Big changes as TPS reconfigures schools

By Tanieya Lewis - bio | email

TOLEDO (WTOL) - The Toledo Public Schools are making some tough choices that will shake things up for families in seven neighborhoods.

Leaders with TPS met with families at Start High School Thursday night, March 5.

The district says now that the Building for Success program is mapped out, they can look for ways to deal with a drop in enrollment. TPS is looking for ways to reconfigure schools with too many or too few kids. "We don't want to keep schools that we don't have enough students to fill. We want to use tax payers money wisely, so that's why we have to look at some consolidations," Board Member Darlene Fisher said. "Take the Start community, she added, "They have two middle schools and two elementaries, plus another school that is going to offer k-8."

So the district needs to draw out new neighborhood boundaries to consolidate those buildings. Board members say other schools that don't fall under the master plan may close to save district dollars.

TPS is holding other public meetings, but board member Darlene Fisher says the true nature of the meetings has not been clear. "I saw the communication, and quite frankly, that communication wouldn't make me want to attend a meeting. So that's why I'm out today talking to news organizations like yourself to make sure people know the real stature of the meetings."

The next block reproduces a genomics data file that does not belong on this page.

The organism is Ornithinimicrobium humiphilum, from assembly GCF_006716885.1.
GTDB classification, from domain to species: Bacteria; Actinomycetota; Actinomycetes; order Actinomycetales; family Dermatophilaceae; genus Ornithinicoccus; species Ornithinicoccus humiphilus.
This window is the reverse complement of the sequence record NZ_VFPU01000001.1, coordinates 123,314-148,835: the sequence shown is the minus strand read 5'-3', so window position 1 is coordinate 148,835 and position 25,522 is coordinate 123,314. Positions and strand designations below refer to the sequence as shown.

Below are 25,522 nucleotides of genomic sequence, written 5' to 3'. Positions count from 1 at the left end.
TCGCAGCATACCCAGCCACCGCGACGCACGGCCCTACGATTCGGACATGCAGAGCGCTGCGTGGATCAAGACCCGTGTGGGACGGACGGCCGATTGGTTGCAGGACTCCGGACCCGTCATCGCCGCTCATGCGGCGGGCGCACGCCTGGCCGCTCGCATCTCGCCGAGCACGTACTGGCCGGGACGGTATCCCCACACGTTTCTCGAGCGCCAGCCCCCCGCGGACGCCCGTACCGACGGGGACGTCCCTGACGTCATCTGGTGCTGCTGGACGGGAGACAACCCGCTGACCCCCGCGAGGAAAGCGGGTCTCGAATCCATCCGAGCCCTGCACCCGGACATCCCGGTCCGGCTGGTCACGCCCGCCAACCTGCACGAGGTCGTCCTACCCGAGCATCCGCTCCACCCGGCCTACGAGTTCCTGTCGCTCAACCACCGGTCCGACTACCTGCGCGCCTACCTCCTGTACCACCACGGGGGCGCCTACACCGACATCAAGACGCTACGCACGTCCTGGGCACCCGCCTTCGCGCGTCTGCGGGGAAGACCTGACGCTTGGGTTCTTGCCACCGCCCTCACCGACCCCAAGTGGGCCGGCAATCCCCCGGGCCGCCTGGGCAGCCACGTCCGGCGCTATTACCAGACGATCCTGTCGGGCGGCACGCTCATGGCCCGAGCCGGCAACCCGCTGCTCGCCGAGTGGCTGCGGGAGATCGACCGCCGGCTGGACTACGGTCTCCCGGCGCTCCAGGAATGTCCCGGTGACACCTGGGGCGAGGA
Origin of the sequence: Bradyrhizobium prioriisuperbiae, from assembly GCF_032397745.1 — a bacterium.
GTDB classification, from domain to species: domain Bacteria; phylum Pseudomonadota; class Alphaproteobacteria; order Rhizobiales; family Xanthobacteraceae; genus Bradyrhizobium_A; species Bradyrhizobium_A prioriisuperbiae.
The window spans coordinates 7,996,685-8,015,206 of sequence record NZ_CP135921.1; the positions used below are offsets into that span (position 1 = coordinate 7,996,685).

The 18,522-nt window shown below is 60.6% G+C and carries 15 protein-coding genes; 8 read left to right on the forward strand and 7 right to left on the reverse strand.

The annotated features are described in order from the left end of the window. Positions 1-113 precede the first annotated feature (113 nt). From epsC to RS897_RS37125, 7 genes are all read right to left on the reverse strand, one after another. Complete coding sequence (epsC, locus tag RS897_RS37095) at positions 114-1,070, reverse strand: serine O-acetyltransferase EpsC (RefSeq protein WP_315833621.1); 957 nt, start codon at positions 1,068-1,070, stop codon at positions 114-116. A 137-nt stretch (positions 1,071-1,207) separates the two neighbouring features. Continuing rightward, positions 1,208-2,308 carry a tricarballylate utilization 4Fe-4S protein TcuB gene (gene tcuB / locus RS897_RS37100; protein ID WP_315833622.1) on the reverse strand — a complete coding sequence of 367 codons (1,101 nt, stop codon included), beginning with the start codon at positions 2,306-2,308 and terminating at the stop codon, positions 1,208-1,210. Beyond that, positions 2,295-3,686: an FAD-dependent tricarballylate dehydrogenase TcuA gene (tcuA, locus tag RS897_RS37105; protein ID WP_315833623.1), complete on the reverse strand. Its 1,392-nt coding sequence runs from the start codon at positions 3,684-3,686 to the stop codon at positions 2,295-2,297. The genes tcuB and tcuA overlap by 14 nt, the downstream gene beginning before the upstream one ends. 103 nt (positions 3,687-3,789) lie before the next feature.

Board members say closing schools is not out of the question while the district deals with declining enrollment. That means schools like Libbey that don't fall under it's master plan may close its doors for good.

Nothing is set in stone. Board members want to hear ideas and concerns from families before they make any decisions. "Those community members really know their neighborhoods very, very well. So that's why it's important that they be a part of this process," said Board Member Lisa Sobecki.

Parent Nancy Shaughnessy tells News 11, "I think if everybody comes out, everybody in the neighborhood and in the district, it'll make a difference. If only one or two people show up, then they probably won't even listen."